Peppermint oil has been used for centuries as a treatment for gastrointestinal ailments.
It has been shown to have several effects on gastrointestinal physiology relevant to clinical care and management.
To review the literature on peppermint oil regarding its metabolism, effects on gastrointestinal physiology, clinical use and efficacy, and safety.
Dr Chumpitazi and colleagues from Texas, United States performed a PubMed literature search using the following terms individually or in combination: peppermint, peppermint oil, pharmacokinetics, menthol, oesophagus, stomach, small intestine, gallbladder, colon, transit, dyspepsia, nausea, abdominal pain, and irritable bowel syndrome.
Full manuscripts evaluating peppermint oil that were published through 2017 were reviewed.
When evaluating therapeutic indications, only randomized clinical trials were included.
|Peppermint oil has been found to affect esophageall, and gall-bladder physiology
|Alimentary Pharmacology and Therapeutics
References from selected manuscripts were used if relevant.
The doctors found that peppermint oil may have several mechanisms of action including: smooth muscle relaxation; visceral sensitivity modulation; anti-microbial effects; anti-inflammatory activity; modulation of psychosocial distress.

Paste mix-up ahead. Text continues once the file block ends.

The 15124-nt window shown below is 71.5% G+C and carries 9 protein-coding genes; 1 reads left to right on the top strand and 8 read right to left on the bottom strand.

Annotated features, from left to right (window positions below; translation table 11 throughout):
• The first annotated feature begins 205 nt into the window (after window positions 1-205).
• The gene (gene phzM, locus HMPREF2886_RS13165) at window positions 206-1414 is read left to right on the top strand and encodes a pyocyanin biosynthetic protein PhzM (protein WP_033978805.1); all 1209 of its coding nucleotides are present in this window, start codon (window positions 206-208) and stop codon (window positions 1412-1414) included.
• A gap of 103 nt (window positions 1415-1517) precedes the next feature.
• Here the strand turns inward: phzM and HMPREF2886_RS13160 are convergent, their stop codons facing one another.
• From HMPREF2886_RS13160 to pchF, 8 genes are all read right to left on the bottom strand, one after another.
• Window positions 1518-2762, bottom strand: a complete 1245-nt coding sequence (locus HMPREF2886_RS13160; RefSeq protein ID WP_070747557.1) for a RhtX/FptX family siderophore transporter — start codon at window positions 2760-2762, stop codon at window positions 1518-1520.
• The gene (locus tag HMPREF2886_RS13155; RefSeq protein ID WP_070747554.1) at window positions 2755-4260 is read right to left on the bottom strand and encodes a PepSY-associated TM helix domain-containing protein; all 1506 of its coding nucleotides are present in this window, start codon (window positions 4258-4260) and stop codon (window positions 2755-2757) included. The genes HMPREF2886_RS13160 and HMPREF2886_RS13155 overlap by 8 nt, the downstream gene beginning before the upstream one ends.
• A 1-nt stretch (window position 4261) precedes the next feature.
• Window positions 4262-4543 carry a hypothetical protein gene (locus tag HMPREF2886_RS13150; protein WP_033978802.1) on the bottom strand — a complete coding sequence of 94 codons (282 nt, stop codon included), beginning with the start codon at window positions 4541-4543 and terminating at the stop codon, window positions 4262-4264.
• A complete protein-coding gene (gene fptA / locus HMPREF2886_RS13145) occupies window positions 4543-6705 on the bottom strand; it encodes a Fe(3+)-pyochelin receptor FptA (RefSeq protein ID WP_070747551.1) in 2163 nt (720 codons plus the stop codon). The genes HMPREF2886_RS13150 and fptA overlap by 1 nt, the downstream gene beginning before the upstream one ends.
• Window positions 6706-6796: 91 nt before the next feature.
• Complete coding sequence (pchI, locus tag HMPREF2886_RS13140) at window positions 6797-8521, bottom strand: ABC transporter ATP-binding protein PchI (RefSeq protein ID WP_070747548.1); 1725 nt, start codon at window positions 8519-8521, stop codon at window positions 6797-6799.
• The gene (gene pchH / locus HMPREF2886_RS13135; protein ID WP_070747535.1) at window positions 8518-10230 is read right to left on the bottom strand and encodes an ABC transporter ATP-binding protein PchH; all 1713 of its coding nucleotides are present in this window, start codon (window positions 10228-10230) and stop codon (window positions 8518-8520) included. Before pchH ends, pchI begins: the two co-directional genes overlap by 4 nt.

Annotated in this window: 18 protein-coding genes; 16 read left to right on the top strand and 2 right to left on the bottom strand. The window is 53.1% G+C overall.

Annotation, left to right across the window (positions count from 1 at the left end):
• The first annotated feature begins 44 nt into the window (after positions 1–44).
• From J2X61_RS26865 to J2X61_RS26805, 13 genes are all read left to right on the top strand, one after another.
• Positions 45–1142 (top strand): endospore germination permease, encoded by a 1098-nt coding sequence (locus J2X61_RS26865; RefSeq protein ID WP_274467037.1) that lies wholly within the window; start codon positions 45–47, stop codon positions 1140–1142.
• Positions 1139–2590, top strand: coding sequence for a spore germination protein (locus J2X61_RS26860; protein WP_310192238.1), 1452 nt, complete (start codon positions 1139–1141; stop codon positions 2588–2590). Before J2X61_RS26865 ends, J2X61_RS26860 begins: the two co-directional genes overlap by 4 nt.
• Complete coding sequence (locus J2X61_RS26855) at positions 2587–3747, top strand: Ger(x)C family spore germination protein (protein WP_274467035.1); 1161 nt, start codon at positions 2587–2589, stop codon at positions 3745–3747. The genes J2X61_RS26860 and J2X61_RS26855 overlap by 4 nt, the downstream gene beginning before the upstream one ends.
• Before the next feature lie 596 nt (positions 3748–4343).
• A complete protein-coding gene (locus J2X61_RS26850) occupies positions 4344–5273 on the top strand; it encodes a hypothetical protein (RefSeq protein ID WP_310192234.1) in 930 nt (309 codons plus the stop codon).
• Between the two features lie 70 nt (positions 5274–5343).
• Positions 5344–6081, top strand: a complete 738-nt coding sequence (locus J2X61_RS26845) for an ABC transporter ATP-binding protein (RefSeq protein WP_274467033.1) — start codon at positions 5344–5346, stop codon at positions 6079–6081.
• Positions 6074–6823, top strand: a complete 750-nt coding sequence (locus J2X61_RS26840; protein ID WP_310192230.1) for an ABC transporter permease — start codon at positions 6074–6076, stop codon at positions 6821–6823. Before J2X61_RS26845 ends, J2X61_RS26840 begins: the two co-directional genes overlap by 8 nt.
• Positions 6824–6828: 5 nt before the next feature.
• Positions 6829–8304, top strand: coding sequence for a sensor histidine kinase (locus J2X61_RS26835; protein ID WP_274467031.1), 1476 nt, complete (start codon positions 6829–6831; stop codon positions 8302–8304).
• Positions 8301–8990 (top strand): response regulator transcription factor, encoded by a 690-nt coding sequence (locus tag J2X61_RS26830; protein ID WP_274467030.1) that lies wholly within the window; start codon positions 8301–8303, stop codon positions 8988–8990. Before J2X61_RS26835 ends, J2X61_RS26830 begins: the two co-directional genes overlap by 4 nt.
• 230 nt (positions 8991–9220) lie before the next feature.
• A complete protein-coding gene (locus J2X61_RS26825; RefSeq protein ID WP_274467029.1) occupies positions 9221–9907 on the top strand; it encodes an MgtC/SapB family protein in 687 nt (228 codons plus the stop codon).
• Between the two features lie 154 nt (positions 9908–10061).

Peppermint oil has been found to affect esophageal, gastric, small bowel, gall-bladder, and colonic physiology.
It has been used to facilitate completion of colonoscopy and endoscopic retrograde cholangiopancreatography.
The team determined that placebo controlled studies support its use in irritable bowel syndrome, functional dyspepsia, childhood functional abdominal pain, and post-operative nausea.
Few adverse effects have been reported in peppermint oil trials.
Dr Chumpitazi's team comments, "Peppermint oil is a natural product which affects physiology throughout the gastrointestinal tract, has been used successfully for several clinical disorders, and appears to have a good safety profile."